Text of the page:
We are deeply dismayed by this new report, both by its substance and its timing. On the substance, the concerns addressed by the report relate, primarily if not solely, to solvable problems created by third-parties using the DNS in non-standard ways. We expect that any problems will be addressed quickly by the companies and individuals that caused them in the first place.

On ICANN’s timing, it is, come just as the first new gTLDs are prepared to launch, very late and, quite obviously, highly disruptive to the long-standing business plans of the companies that relied on ICANN’s guidebook and stated timelines. Uniregistry believes that the best approach is to move forward with the launch of all new gTLDs on the existing schedule.

Finally, Famous Four Media is slightly more relaxed about the situation, judging by the statement it sent us:

Famous Four Media’s primary concern is the security and stability of the Internet. Since this is in the interest of all parties involved in the new gTLD program from registries to registrants and all in between Famous Four Media welcomes these proposals.

Whilst the latest report, and the consequent ICANN proposals, will inevitably cause delays and additional costs in the launches of new gTLDs, Famous Four Media does not believe it will impact its go-to-market plans significantly. The majority of our TLD strings are considered “low risk” and see this in a very positive light although other applicants might not afford to be as sanguine.

According to the DI PRO New gTLD Application Tracker, which has been updated with the risk levels ICANN says each applied-for gTLD poses, 18 of Famous Four’s 60 original applications are in the riskiest two categories, compared to 23 of Uniregistry’s 54 and 102 of Donuts’ of 307.

New gTLDs are the new Y2K: .corp and .home are doomed and everything else is delayed

Kevin Murphy, August 6, 2013, Domain Registries

The proposed gTLDs .home and .corp create risks to the internet comparable to the Millennium Bug, which terrorized a burgeoning internet at the turn of the century, and should be rejected.

Meanwhile, every other gTLD that has been applied for in the current round could be delayed by months in order to mitigate the risks they pose to internet users.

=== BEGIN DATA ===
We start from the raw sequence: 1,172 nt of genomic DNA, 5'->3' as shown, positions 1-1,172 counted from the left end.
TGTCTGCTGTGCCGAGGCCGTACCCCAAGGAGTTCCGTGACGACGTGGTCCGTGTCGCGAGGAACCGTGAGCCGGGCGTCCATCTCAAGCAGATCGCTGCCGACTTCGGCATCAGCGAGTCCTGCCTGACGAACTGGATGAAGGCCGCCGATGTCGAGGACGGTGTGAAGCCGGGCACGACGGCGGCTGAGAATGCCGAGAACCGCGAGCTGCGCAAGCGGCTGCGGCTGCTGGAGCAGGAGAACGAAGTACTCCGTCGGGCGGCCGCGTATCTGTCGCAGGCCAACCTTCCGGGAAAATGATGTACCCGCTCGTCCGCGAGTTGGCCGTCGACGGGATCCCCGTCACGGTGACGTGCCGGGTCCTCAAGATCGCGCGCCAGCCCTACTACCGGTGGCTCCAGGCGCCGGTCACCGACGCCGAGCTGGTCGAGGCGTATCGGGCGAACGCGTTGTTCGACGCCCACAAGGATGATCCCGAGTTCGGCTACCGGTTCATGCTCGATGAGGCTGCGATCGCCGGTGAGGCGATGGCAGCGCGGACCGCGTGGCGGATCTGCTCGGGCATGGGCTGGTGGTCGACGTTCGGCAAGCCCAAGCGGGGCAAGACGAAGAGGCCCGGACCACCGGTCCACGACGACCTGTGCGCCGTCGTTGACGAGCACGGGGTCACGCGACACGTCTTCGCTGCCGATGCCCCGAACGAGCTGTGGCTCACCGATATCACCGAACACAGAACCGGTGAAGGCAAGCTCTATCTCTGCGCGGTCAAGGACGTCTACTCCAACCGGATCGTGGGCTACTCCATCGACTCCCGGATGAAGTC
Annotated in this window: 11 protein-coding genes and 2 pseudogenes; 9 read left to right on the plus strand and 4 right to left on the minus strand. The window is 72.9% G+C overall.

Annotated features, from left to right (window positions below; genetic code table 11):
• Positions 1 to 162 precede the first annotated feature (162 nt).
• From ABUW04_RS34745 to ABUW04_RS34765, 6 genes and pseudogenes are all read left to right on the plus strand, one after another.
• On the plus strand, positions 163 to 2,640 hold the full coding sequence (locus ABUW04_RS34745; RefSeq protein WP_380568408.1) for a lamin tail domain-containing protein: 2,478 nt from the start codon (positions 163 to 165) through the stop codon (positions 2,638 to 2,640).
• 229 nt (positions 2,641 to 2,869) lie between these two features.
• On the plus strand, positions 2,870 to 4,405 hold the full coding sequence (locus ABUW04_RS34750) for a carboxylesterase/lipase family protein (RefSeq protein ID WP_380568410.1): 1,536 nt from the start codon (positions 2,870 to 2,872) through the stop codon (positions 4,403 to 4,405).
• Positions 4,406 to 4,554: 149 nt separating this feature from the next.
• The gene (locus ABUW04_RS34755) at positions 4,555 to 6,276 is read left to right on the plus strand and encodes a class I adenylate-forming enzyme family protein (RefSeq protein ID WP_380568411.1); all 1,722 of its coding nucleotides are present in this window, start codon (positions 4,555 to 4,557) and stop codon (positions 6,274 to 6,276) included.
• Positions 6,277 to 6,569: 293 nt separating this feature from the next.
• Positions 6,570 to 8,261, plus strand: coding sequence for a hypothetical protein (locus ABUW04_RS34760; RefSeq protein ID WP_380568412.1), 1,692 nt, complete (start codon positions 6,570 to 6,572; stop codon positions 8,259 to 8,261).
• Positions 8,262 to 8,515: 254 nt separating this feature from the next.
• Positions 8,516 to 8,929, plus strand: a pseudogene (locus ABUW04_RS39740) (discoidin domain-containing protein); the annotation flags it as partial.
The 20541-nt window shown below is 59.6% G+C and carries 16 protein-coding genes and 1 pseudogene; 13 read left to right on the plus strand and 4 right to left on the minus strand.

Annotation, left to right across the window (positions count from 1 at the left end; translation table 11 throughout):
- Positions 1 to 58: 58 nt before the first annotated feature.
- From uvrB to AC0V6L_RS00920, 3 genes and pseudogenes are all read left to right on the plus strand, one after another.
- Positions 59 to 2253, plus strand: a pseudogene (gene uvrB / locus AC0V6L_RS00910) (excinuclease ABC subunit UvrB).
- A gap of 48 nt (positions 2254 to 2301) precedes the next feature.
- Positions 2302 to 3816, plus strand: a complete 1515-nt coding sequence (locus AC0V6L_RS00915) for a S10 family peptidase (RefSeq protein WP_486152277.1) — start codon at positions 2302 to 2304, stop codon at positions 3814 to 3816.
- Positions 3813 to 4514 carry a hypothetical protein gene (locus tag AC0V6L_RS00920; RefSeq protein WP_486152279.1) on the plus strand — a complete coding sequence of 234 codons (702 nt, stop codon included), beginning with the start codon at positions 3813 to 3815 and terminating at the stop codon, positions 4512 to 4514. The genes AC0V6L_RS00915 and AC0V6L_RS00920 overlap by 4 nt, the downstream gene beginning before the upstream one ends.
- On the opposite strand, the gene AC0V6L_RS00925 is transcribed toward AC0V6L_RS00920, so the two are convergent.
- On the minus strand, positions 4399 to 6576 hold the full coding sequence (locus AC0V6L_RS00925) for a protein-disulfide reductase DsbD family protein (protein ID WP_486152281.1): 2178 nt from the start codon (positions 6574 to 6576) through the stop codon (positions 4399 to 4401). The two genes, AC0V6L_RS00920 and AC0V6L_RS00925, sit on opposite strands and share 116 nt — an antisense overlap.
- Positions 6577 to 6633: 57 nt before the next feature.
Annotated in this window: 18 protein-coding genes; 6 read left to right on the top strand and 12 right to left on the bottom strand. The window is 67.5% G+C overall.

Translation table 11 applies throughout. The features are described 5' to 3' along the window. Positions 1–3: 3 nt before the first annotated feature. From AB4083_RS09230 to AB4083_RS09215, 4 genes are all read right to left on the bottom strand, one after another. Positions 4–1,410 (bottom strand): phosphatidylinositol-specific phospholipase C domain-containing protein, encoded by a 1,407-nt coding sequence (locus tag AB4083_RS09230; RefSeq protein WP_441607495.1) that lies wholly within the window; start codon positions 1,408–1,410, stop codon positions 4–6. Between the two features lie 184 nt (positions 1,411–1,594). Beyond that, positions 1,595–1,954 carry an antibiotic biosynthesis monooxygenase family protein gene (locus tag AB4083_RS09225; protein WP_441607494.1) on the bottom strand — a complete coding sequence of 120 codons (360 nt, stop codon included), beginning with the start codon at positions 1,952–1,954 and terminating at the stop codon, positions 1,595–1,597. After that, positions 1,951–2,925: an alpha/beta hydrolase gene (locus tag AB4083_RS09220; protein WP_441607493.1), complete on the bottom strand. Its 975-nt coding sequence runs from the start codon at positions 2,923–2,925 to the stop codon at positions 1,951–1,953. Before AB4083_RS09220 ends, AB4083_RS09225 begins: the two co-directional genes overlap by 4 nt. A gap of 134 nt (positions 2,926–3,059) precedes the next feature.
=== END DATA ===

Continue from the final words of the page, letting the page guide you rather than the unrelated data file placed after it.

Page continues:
These are the conclusions ICANN has drawn from Interisle Consulting’s independent study into the problems that could be caused when new gTLDs clash with widely-used internal naming systems.

The extensive study, which drew on 8TB of traffic data provided by 11 of the 13 DNS root server operators, is 197 pages long and absolutely fascinating. It was published by ICANN today.

As Interisle CEO Lyman Chapin reported at the ICANN meeting in Durban a few weeks ago, the large majority of TLDs that have been applied for in the current round already receive large amounts of error traffic:

Of the 1,409 distinct applied-for TLD strings, 1,367 appeared at least once in the 2013 DITL [Day In the Life of the Internet] data with the string at the TLD position.

We’ve previously reported on the volume of queries new gTLDs get, such as the fact that .home gets half a billion hits a day and that 3% of all requests were for strings that have been applied for in the current round.

The extra value in Interisle’s report comes when it starts to figure out how many end points are making these requests, and how many second-level domains they’re looking for.

These are vitally important factors for assessing the scale of the risk of each TLD.

Again, .home and .corp appear to be the most dangerous.

Interisle capped the number of second-level domains it counted in the 2013 data at 100,000 per TLD per root server — 1,100,000 domains in total — and .home was the only TLD string to hit this cap.

Cisco Systems’ proposed .cisco TLD came close, failing to hit the cap in only one of the 11 root servers providing data, while .box and .iinet (both also used widely on home routers) hit the cap on at least one root server.

The lowest count of second-level domains of the 35 listed in the report came from .hsbc, the bank brand, but even that number was a not-inconsiderable 2,000.

Why are these requests being made?

Surprisingly, interactions between a security feature in Google’s own Chrome browser and common residential routers appear to be the biggest cause of queries for non-existent TLDs.

That issue, which impacts mainly .home, accounts for about 46% of the requests counted, according to the report.

In second place, with 15% of the queries, are requests for real domain names that appear to have had a non-existent TLD — again, usually .home — appended by a residential router or cable modem.

Apparent typos — where a user enters a URL but forgets to type the TLD — were a relatively small percentage of requests, coming in at under 1% of queries.

The study also found that bad requests come from many thousands of sources. This table compares the number of requests to the number of sources.

2013 RankStringCount (thousands)Prefix Count (thousands)
1home952944302
2corp144507185
3ice1978948
4global12352308
5med1080180
6site1071650
7ads10563148
8network871157
9group858045
10cisco828478

The “Count” column is the number, in thousands, of requests for each TLD string. The “Prefix Count ” column refers to the number of sources providing this traffic, counted by the /24 IP address block (each of which is up to 256 potential hosts).